The FEC is in full agreement on this: It wants to make its auditing process easier for candidates, committees and state parties to comply with without having to engage a high-priced attorney or compliance firm.
On May 4th, it passed by a 6-0 margin a new audit process for PACs that don’t receive public funds while at the same time revising other audit procedures.
During C&E’s CampaignTech East conference last week at the MGM National Harbor, Commissioners Shana M. Broussard and James E. “Trey” Trainor III weighed in on the new process. Broussard emphasized that if the committee, candidate or party is being audited and they’re in “substantial compliance” then it should be an easier process for them to complete.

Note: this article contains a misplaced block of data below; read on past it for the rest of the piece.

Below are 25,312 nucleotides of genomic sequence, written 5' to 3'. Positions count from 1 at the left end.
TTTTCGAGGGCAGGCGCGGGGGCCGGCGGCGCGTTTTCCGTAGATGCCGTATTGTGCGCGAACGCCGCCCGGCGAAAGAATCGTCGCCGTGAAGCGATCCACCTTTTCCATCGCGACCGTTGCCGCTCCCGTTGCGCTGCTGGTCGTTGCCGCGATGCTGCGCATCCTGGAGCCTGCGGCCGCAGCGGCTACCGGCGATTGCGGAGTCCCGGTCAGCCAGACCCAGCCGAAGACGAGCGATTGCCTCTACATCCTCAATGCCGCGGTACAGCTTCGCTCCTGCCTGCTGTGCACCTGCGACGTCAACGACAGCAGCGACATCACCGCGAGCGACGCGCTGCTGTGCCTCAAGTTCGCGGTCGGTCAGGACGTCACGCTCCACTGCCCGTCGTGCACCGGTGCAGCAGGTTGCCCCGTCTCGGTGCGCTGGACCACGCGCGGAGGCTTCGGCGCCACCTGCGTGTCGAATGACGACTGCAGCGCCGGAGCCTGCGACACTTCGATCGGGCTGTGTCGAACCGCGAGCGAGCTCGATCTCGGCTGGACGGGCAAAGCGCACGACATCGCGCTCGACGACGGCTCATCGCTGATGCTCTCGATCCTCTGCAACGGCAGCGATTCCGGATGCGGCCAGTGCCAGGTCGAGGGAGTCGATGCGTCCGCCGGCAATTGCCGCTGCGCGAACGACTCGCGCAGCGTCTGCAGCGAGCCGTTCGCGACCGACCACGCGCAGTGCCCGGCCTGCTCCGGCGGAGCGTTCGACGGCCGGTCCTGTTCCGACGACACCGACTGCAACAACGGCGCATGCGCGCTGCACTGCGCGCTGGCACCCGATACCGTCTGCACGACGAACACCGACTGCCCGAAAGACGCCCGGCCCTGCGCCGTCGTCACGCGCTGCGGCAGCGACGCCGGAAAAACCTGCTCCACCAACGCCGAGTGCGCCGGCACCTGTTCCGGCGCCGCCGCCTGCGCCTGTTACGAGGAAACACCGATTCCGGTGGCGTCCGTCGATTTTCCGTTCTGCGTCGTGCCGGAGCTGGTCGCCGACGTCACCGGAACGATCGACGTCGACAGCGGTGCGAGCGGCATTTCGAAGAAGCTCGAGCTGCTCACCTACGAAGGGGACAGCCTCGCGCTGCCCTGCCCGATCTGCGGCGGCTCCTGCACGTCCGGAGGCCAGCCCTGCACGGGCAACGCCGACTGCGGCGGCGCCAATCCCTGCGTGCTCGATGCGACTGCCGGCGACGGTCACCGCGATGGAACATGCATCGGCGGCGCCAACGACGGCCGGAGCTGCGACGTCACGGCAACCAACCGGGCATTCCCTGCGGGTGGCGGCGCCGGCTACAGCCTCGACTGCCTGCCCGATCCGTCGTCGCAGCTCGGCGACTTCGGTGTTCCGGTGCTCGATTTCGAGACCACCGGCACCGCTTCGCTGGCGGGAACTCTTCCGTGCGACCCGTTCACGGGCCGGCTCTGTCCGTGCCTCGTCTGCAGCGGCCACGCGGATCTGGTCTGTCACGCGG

The new auditing process has “definitely” made it “easier for people to access the information,” Broussard said.
Trainor, who published a comment May 4 about the new procedures, called it a “watershed moment” for the FEC in terms of how it handles audits.
“We took steps yesterday to really streamline that process, eliminate a lot of the reporting that’s done,” he said May 5th.
“Now I think you’re going to see very targeted audits that come out of mis-reportings or things that show up in [FEC] reports that trigger questions — now there will be a very limited scope in what we’ll see in those audits and they’ll be limited request for information related to those.”
One of the key elements, he added, is “if there is voluntary compliance of the candidates or the committees or the state parties with the recommendations that the audit division makes, then the commission is now going to take [that] into consideration” as it relates to fines.